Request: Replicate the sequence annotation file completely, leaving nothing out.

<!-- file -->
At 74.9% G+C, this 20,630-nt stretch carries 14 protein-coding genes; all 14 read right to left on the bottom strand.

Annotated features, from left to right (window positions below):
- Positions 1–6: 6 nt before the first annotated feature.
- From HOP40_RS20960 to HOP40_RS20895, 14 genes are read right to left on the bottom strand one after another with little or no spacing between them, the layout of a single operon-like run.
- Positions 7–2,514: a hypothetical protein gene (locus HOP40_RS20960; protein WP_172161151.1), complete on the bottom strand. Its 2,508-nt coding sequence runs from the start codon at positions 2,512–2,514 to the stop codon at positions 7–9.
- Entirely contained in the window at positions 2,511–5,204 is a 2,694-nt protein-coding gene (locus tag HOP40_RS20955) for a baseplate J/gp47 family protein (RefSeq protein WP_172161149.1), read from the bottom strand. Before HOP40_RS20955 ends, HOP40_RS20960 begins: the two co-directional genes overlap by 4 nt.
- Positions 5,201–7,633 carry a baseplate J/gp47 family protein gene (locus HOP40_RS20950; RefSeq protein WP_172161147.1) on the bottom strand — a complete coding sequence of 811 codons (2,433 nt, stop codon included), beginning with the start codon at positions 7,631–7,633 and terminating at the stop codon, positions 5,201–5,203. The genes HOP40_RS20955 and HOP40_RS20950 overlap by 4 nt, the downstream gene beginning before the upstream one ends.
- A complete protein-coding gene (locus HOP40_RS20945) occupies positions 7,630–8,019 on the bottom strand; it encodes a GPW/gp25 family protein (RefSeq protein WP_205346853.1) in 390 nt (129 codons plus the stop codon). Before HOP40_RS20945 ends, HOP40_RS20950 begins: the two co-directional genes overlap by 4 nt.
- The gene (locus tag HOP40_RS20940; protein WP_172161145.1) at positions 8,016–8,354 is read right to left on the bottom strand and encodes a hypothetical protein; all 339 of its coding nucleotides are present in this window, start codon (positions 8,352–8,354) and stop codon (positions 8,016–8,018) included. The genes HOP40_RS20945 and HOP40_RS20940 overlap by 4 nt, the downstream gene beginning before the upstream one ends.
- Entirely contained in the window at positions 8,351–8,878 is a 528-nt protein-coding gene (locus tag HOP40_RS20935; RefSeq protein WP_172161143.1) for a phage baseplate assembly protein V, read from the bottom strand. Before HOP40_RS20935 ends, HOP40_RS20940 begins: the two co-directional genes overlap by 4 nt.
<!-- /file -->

At 74.9% G+C, this 20,630-nt stretch carries 14 protein-coding genes; all 14 read right to left on the bottom strand.

Annotated features, from left to right (window positions below):
- Positions 1–6: 6 nt before the first annotated feature.
- From HOP40_RS20960 to HOP40_RS20895, 14 genes are read right to left on the bottom strand one after another with little or no spacing between them, the layout of a single operon-like run.
- Positions 7–2,514: a hypothetical protein gene (locus HOP40_RS20960; protein WP_172161151.1), complete on the bottom strand. Its 2,508-nt coding sequence runs from the start codon at positions 2,512–2,514 to the stop codon at positions 7–9.
- Entirely contained in the window at positions 2,511–5,204 is a 2,694-nt protein-coding gene (locus tag HOP40_RS20955) for a baseplate J/gp47 family protein (RefSeq protein WP_172161149.1), read from the bottom strand. Before HOP40_RS20955 ends, HOP40_RS20960 begins: the two co-directional genes overlap by 4 nt.
- Positions 5,201–7,633 carry a baseplate J/gp47 family protein gene (locus HOP40_RS20950; RefSeq protein WP_172161147.1) on the bottom strand — a complete coding sequence of 811 codons (2,433 nt, stop codon included), beginning with the start codon at positions 7,631–7,633 and terminating at the stop codon, positions 5,201–5,203. The genes HOP40_RS20955 and HOP40_RS20950 overlap by 4 nt, the downstream gene beginning before the upstream one ends.
- A complete protein-coding gene (locus HOP40_RS20945) occupies positions 7,630–8,019 on the bottom strand; it encodes a GPW/gp25 family protein (RefSeq protein WP_205346853.1) in 390 nt (129 codons plus the stop codon). Before HOP40_RS20945 ends, HOP40_RS20950 begins: the two co-directional genes overlap by 4 nt.
- The gene (locus tag HOP40_RS20940; protein WP_172161145.1) at positions 8,016–8,354 is read right to left on the bottom strand and encodes a hypothetical protein; all 339 of its coding nucleotides are present in this window, start codon (positions 8,352–8,354) and stop codon (positions 8,016–8,018) included. The genes HOP40_RS20945 and HOP40_RS20940 overlap by 4 nt, the downstream gene beginning before the upstream one ends.
- Entirely contained in the window at positions 8,351–8,878 is a 528-nt protein-coding gene (locus tag HOP40_RS20935; RefSeq protein WP_172161143.1) for a phage baseplate assembly protein V, read from the bottom strand. Before HOP40_RS20935 ends, HOP40_RS20940 begins: the two co-directional genes overlap by 4 nt.